What’s the matter with Greece?
SHAUN BOTTERILL/Getty Images In response to my post last Friday on Fred Kaplan’s anti-Americanism experiment over at Slate, a reader from Greece e-mailed me (all errors of syntax and grammar are original): First of all no-one hates americans or the american way of life. The afghans fought against the americans as well as against the ...
SHAUN BOTTERILL/Getty Images
In response to my post last Friday on Fred Kaplan’s anti-Americanism experiment over at Slate, a reader from Greece e-mailed me (all errors of syntax and grammar are original):
First of all no-one hates americans or the american way of life. The afghans fought against the americans as well as against the russians. Unless the USSR and the USA of the early 80’s had the same values it means that those people are blowing you up because you’re occcupying their country, not because you have a “decadent” way of life.
Now I can only speak about my own country Greece. There have always been a lot of american tourists in Greece and they are as likeable as French, Italians, Germans etc. There is a large american community in Athens and there’s the Greek-American community that makes americans particularly likeable in Greece. I can tell you that everyone loves americans, as well as their way of life. However we absolutely hate american foreign policy. The Greeks will take to the streets to demonstrate against american aggression worldwide. The reason for this is because we have experienced it first hand.
After the second world war, the USA rewarded the incumbent government that collaborated with the Germans and armed them in order to strike the Communist party that was the only force that resisted the german occupation. The communist party was exterminated in what is called the first US intervention in Europe. My country was plunged into a ten-year civil war that saw tens of thousand of people being killed.
When democracy was restored in the mid fifties, the US didn’t deem the greek government favourable enough and instigated and supported a coup. The military establishment governed the country with an iron fist, with the support of the US. In return the US was allowed to house the 6th fleet in Greece and built dozens of american bases for radars and rockets.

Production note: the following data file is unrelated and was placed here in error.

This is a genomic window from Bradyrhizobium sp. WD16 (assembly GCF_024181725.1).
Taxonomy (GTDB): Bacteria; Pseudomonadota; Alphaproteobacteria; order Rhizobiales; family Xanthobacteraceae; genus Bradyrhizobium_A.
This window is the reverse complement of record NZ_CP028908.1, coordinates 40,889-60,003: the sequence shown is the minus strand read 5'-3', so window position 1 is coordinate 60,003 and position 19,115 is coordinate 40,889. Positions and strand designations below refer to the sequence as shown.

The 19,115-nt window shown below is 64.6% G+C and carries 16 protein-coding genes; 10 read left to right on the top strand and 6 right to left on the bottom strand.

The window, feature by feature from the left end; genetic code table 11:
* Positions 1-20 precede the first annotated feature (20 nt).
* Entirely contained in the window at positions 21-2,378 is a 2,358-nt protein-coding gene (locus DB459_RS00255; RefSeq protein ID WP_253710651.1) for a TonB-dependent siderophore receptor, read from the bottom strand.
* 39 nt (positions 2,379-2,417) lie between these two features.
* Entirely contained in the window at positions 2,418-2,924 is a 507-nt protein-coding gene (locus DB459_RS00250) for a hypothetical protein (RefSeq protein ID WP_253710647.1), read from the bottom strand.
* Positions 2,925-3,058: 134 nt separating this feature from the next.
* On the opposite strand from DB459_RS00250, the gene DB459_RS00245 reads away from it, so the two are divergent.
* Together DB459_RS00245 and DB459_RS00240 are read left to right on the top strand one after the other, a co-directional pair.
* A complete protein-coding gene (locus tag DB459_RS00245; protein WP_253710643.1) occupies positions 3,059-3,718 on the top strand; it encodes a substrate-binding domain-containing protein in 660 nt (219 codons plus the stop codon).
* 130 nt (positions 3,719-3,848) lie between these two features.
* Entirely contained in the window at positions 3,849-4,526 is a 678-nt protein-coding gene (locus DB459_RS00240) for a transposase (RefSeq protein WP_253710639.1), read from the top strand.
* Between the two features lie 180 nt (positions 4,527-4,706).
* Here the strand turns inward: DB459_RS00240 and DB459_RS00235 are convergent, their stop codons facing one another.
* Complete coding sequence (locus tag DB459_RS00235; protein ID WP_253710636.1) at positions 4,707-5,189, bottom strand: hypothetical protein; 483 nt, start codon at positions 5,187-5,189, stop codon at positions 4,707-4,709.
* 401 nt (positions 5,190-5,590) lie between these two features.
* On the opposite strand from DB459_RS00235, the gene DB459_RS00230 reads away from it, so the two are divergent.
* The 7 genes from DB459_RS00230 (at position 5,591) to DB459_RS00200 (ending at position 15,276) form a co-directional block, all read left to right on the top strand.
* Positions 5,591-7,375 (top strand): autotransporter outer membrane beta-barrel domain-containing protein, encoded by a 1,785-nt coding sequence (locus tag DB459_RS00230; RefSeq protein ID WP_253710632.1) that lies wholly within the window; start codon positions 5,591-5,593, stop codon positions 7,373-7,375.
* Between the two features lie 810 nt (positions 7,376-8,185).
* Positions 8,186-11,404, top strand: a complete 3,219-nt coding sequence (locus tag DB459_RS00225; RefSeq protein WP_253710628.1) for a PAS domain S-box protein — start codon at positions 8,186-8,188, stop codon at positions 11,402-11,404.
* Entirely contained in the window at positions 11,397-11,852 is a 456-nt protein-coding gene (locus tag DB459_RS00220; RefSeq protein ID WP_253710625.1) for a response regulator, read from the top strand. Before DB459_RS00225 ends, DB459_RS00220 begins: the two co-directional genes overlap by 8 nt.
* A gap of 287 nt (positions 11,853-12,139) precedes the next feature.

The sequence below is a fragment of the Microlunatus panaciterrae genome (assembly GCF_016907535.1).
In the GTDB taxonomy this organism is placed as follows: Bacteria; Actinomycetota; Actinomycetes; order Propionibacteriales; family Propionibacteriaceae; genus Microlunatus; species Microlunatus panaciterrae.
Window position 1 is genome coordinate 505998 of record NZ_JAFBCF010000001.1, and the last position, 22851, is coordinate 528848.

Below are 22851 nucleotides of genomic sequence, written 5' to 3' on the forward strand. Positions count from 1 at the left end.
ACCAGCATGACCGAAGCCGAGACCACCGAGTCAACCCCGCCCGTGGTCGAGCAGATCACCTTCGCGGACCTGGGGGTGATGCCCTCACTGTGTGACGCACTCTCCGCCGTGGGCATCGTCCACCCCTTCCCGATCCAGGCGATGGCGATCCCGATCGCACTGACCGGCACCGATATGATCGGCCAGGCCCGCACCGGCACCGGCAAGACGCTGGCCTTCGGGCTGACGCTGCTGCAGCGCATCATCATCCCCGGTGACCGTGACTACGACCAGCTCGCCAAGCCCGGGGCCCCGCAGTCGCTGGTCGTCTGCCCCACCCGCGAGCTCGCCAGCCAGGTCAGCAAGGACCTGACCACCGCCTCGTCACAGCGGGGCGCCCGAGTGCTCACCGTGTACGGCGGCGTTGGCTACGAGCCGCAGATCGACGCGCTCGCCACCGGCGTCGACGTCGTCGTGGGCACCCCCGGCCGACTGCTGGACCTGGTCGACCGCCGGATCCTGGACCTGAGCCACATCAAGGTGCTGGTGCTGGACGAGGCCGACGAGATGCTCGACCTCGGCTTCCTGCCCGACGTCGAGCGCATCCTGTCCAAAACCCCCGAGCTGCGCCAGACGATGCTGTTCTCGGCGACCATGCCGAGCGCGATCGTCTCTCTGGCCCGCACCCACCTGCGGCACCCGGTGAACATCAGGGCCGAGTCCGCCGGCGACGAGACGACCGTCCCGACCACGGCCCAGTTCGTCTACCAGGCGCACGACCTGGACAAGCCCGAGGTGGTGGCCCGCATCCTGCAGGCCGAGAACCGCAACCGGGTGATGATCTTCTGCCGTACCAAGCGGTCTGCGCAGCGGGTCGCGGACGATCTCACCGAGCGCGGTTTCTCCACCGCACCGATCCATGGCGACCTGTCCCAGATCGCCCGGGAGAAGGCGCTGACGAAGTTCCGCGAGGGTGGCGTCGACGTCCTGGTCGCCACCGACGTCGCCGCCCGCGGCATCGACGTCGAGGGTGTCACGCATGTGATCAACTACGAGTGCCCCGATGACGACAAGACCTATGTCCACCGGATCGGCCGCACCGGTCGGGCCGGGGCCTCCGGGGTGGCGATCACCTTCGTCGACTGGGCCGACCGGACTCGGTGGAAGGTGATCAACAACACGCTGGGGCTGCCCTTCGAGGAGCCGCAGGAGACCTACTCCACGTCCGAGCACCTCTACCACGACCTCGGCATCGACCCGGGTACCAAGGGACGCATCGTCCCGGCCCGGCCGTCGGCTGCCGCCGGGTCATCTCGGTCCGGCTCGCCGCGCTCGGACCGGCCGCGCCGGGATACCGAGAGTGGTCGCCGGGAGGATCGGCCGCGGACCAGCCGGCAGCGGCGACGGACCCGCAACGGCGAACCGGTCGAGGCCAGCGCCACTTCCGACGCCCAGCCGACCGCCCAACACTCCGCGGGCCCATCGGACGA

In short the actions of the US government has caused a lot of pain, and most people are old enough to have been directly affected by that aggression. Now if you take a closer look at countries all over the world you’ll see that similar actions were taken. Take for instance Latin America. The US has supported all kinds of dictatorships; Chile, Argentina, Guatemala… The list goes on and on. Have a look at how the US has stoped communism spreading all over the world. Vietnam, Korea, Cambodia. Not to mention of course the blatant support for Israel.
You say that it was american citizens that were killed in the twin towers and not government officials. The same goes for the countries that you claim hate you for no reason
Normally, I would not justify with a response this kind of despicable attempt to rationalize the murderous attacks of 9/11 using selective history. But this example is important, not least of all because it comes from Greece, a country where anti-Americanism is handed down from generation to generation like heirloom china.
First, the interpretation provided above glosses over much, including the U.S. role in rehabilitating Greece after World War II, when U.S. foreign aid and the Marshall Plan helped Greece go from being a devastated receiver of foreign aid to a giver of it. This is to say nothing of the role America’s open doors played in helping countless Greeks. They are now among the United States’ most prosperous immigrant communities.
Second, it’s tempting to think that Iraq squandered America’s goodwill in places like Greece. The Passport reader above professes that in his country, “everyone loves americans.” Too bad the facts show the opposite — and did so long before Iraq. As Greek writer Takis Michas pointed out in The National Interest in 2002, one survey of secondary school students in Greece conducted in the late 1990s ranked Americans below Gypsies as being among the most despised peoples in the world.
Greek extremists have occasionally even taken American blood as retribution for perceived wrongs — from the murder of four Americans, three diplomats and a Harvard-educated CIA officer named Richard Welch, in 1975 to the rocket attack on the U.S. embassy in Athens just 11 months ago. Since 1975, in fact, there have been more than 145 terrorist attacks against Americans or American interests in Greece. And, as the report of the U.S. National Commission on Terrorism noted back in 2000: “Only one case has been solved and there is no indication of any meaningful investigation into the remaining cases.”
Finally, I never claimed that America is hated “for no reason.” We have our demons, historical and otherwise. And Greece has its own. They include Greek paramilitary units fighting alongside Bosnian Serbs under the command of wanted war criminal Gen. Ratko Mladic. Rail against U.S. interventionism in Latin America during the Cold War if you like. But then ask yourself why the same Greeks who cheered the genocide of Muslims in Srebrenica were so quick to summon anger over the U.S. invasion of Iraq?
This is the kind of hypocrisy we’ve come to expect from the world’s worst illiberal and backwater autocracies. But Greece is a member of NATO, the European Union, and the Organization for Economic Co-operation and Development — and thanks in no small part to the United States. Which is why its particular breed of anti-Americanism is so scary.
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